‘Men of Violence, Men of Vision: John Davies and John Marston of the Middle Temple’
Wednesday 11 March, 5.15 pm
Lawson Lecture Room, Kennedy Hall, School of English
Paul Raffield, Professor of Law at the University of Warwick, will give a paper entitled ‘Men of Violence, Men of Vision: John Davies and John Marston of the Middle Temple’.
In Hilary Term 1598, John Davies entered Middle Temple Hall during commons, concealing a dagger and a ‘bastinado’ under his gown. Davies approached his close friend (and fellow Middle Templar) Richard Martin, with whom he had fallen out, and hit him over the head with the bastinado, so hard apparently that the weapon broke. In this essay, I consider the theme of violence in late Elizabethan England, using the lives and works of Davies and John Marston as a framework within which to examine the causes and effects of violence and rebellion in London and throughout England in the 1590s. I investigate especially the role of early modern lawyers in articulating and restating the classical theory that eternal or moral law was coterminous with natural law, and superior (in the words of Davies) to ‘all the written laws in the worlde’. In the course of the essay, I address the theme of censorship, and the institutional suppression of freedom of expression, in its late-Elizabethan context and with especial reference to the satirical epigrams of Davies. The future Chief Justice of the King’s Bench, was not only one of the most eminent lawyers and jurists of the late-Elizabethan and Jacobean period: he was also one of its most successful poets, the author of Orchestra, or a Poem of Dancing; Hymnes of Astraea; and Nosce Teipsum. I examine the close correlation between law and poetry (and by way of conclusion, through analysis of an early play of John Marston’s, entitled Histrio-Mastix, between law and theatre), concluding that the indivisibility of these aesthetic forms was a salient feature of the early modern legal institution.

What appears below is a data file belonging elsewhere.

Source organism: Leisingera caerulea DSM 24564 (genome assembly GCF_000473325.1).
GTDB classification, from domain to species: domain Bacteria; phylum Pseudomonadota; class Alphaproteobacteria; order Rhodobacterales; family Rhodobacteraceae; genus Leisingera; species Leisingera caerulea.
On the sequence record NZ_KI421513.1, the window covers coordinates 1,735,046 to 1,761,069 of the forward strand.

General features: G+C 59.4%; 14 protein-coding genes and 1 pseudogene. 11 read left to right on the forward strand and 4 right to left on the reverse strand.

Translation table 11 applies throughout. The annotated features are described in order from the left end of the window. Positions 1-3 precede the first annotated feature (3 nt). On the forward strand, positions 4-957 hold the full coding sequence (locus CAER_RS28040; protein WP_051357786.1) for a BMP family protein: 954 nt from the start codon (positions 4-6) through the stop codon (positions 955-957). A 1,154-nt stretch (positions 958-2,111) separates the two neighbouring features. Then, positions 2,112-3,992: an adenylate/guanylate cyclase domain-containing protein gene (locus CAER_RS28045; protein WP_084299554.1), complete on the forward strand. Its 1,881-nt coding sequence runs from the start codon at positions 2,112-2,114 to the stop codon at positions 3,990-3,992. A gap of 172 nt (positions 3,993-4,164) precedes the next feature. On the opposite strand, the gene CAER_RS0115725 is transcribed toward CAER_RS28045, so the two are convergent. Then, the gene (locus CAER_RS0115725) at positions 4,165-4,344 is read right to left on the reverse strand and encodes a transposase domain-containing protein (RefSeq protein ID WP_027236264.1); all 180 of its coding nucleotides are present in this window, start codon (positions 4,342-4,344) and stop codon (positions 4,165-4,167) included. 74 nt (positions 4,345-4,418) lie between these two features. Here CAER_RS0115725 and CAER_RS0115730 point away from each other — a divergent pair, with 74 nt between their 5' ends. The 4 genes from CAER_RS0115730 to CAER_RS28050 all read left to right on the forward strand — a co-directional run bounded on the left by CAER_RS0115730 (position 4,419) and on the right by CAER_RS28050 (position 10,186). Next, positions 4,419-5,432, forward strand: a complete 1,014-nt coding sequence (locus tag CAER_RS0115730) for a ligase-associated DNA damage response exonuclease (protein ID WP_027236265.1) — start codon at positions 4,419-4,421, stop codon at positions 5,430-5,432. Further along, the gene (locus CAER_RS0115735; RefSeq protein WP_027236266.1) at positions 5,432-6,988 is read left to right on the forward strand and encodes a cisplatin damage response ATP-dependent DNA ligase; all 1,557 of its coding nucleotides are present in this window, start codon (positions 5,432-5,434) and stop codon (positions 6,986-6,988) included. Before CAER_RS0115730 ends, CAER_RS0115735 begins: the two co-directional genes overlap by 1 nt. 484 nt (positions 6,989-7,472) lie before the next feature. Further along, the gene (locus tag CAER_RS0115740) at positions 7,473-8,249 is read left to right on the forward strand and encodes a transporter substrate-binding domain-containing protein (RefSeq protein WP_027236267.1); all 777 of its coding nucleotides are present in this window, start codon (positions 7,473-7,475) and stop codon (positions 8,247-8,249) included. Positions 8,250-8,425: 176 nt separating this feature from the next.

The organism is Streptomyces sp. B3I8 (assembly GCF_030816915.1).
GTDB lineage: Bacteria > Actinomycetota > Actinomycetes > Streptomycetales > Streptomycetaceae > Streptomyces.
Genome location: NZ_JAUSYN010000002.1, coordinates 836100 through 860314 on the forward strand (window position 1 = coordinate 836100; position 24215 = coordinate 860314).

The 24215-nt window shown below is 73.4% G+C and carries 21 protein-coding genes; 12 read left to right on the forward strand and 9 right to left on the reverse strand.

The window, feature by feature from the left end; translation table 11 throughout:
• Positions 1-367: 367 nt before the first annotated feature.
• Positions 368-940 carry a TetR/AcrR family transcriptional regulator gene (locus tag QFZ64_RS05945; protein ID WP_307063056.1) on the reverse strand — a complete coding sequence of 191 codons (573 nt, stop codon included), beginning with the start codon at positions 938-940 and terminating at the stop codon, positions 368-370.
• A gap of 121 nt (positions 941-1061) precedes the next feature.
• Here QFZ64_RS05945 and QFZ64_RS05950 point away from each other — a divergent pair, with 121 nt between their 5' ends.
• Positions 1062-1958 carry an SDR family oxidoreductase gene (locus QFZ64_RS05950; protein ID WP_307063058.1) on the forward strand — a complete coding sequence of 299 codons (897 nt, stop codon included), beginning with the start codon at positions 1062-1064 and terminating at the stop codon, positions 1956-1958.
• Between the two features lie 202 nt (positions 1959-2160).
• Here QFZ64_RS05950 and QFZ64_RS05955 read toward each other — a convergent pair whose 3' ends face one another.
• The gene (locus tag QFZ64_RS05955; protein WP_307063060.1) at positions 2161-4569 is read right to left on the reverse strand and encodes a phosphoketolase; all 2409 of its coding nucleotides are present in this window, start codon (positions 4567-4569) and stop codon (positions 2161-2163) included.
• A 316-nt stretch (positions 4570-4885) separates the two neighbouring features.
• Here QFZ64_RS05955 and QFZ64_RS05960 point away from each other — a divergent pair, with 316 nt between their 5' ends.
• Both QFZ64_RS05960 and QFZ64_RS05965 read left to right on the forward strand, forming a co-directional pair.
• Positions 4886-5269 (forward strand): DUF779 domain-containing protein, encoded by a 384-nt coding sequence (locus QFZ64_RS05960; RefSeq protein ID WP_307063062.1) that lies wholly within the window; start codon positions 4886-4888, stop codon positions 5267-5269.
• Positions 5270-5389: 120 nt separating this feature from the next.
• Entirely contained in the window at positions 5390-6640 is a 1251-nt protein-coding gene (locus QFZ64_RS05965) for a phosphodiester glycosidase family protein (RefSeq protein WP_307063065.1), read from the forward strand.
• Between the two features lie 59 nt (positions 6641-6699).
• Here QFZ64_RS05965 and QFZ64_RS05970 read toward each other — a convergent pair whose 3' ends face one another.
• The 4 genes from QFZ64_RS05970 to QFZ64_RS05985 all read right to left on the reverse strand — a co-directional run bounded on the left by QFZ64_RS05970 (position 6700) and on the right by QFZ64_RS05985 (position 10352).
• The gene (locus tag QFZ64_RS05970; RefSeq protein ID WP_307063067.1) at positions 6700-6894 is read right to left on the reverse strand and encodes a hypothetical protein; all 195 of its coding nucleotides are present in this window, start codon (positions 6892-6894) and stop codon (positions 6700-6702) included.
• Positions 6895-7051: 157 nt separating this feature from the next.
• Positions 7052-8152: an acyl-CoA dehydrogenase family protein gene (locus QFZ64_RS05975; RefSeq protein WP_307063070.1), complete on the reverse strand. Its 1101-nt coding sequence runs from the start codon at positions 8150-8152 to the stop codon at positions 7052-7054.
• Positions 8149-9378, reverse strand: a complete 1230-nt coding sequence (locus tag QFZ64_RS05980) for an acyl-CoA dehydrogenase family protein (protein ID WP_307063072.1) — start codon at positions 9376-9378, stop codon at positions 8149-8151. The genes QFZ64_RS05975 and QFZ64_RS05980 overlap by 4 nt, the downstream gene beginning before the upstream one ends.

Professor Raffield’s research interests include legal history, law and literature, and critical legal studies, and he has published extensively on theatre and the law, with a particular emphasis on Shakespeare. To a considerable degree, his research interests derive from his career as an actor and director, for 25 years prior to his appointment at Warwick. He was the co-organiser of a major international conference on Shakespeare and the Law, hosted by The University of Warwick in 2007: see P. Raffield and G. Watt (eds.), Shakespeare and the Law (Oxford: Hart Publishing, 2008).
His other publications include Images and Cultures of Law in Early Modern England: Justice and Political Power, 1558-1660 (Cambridge: Cambridge University Press, 2004), and his most recent sole-authored monograph, Shakespeare’s Imaginary Constitution: Late-Elizabethan Politics and the Theatre of Law (Oxford: Hart Publishing, 2010). This latter volume was nominated for the 2011 Inner Temple Book Prize, awarded every 3 years for a book which has made a profound contribution to the understanding of law in the United Kingdom. He is also the founding co-editor of Law and Humanities, published by Hart Journals.